How Homebuilders Can Deal with Difficult Customers

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Every home builder has stories about clients who make the home building process much more complicated with their demanding personality or with their personal demands. When conflicts arise, finding a resolution can be smooth and speedy — or result in headaches all around, depending on how well the builder and his team are prepared to respond.

July 01, 2007
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Tips for Coping with Difficult Customers

Every home builder has stories about clients who make the home building process much more complicated with their demanding personality or with their personal demands. When conflicts arise, finding a resolution can be smooth and speedy — or result in headaches all around, depending on how well the builder and his team are prepared to respond.

 

Special Issue: Risk Management

Contentious customers are a fact of life for all businesses owners. Nowhere is that more evident than in the complicated process of constructing a home. With its countless material, mechanical and human components, the opportunity for mistakes, miscommunication and misunderstandings is always just around the next stud wall.

The reality is that the builder/client relationship is a long-term one, often lasting for a year or more. Getting along on a personal level will make the process work more smoothly. But, like building the home itself, laying a good foundation for the builder/client relationship takes work as well.

"You have to remember that building a home is a huge personal investment on the part of the buyer," says Tony Perry, president of Oakwood Homes in Woodstock, Ga., who has nearly two decades of experience building production and semi-custom courtyard homes throughout metropolitan Atlanta. "Most of the time this is the biggest purchase of their lives, so their tendency to be more reactive in a situation that they feel is out of their control is understandable. This is particularly true when they don't have a clear understanding of what goes into building a home."

Jeff Ainslie agrees. He's president of Ainslie-Widener, a Virginia Beach, Va.-based residential construction firm with projects that range from semi-custom and custom homes to condominiums and apartments. "Buyers don't always understand the complicated processes involved and the multitudes of trade contractors necessary to complete their home."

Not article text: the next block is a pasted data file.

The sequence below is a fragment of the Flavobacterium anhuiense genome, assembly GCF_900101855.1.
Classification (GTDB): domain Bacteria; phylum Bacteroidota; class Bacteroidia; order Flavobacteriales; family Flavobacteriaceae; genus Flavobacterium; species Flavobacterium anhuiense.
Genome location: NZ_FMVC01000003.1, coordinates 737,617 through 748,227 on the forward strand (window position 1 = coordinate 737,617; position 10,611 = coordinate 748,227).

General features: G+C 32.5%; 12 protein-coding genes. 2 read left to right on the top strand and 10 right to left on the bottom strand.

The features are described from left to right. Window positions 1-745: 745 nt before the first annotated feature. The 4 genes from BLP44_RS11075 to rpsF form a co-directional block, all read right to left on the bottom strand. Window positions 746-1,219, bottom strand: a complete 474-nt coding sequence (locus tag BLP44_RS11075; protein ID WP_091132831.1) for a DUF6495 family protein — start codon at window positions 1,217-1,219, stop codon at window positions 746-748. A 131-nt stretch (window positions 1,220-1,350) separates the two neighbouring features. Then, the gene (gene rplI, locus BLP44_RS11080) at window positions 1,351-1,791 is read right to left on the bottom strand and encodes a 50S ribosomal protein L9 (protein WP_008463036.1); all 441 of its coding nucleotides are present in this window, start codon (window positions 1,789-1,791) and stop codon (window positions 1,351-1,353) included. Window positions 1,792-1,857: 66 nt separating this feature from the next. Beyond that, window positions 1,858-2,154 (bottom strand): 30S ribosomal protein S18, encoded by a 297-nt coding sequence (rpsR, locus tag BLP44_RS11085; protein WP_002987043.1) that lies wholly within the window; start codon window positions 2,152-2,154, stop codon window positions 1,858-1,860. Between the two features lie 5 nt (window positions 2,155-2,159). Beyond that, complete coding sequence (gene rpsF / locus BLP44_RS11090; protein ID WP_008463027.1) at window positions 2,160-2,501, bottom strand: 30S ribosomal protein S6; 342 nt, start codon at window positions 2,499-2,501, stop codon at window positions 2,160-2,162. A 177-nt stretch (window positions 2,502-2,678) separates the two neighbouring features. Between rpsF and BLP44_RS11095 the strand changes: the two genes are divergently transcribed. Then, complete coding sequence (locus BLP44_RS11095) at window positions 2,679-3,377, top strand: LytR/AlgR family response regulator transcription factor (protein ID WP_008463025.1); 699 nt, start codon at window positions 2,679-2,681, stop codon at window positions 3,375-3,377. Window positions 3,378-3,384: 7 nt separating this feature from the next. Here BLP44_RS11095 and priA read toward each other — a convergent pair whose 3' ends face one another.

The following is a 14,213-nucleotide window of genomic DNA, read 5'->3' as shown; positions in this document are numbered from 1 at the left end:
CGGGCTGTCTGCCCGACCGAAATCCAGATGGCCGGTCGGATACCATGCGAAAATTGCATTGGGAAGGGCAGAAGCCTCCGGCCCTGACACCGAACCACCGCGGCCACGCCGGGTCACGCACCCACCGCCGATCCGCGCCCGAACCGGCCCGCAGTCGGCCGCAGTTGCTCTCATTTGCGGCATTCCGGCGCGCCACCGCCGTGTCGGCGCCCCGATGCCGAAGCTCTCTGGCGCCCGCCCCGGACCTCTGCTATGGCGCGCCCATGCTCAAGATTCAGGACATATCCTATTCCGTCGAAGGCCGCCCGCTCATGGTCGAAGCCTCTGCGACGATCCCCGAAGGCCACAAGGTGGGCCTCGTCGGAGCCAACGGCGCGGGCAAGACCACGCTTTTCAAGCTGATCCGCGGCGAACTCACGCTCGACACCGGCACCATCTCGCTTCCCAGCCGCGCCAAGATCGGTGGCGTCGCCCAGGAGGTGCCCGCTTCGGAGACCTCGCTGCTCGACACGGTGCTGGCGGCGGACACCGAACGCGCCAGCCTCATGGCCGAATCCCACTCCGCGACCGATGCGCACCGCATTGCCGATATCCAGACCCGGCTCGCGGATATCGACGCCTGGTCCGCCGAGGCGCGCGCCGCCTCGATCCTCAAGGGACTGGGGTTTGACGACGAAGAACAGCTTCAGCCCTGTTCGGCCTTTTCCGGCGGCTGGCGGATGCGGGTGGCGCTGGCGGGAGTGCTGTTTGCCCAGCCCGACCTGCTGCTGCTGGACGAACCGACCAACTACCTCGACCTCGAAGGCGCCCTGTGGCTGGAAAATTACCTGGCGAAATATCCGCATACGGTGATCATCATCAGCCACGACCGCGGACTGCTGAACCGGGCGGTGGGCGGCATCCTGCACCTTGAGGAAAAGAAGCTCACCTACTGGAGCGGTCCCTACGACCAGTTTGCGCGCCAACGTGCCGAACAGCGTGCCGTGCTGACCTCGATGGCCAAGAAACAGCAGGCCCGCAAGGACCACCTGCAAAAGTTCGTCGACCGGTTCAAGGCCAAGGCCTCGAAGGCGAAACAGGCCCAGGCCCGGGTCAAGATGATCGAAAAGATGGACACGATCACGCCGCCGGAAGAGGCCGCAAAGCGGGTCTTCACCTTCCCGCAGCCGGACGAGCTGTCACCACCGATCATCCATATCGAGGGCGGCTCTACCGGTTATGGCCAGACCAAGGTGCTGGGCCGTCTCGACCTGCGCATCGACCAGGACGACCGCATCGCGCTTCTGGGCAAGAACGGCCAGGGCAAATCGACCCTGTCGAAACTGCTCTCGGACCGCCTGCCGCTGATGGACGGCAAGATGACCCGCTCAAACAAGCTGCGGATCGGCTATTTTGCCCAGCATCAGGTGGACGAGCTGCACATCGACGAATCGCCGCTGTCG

Building homes that range from $250,000 to $2 million, Ainslie's firm features five separate divisions, each which handles a different customer profile. The company offers buyers levels of customization that range from homes that have less than 50 options to design/build projects that may require more than a year in the planning and design stage alone.

Recognize Risks and Opportunities

The sales adage, "Make your customer happy, and they'll tell a friend; make your customer unhappy, and they'll tell 10 who will each tell 10 more" rings particularly true in the business of building homes.

"When a customer is unhappy with their builder or there is a problem with their home," says 30-year home building veteran, Matt Swyt, president of Alluring Homes in Charlotte, N.C., "the news spreads throughout the rest of the neighborhood. People pick up on the negatives very quickly. And this negative publicity can really take a bite out of the builder's profits. Often these costs are intangible, but they are hidden everywhere in the home building process.

"The bottom line is that valuable time that could be spent making money is lost when a builder has to manage the damage that can be caused by a disappointed customer."

Can there be a silver lining to the cloud that a difficult customer brings to a residential construction project? "Definitely yes," says Perry. "A challenging customer can actually be a huge service for your company by providing you with an opportunity to learn something new or improve on some element of your business by turning a negative into a positive."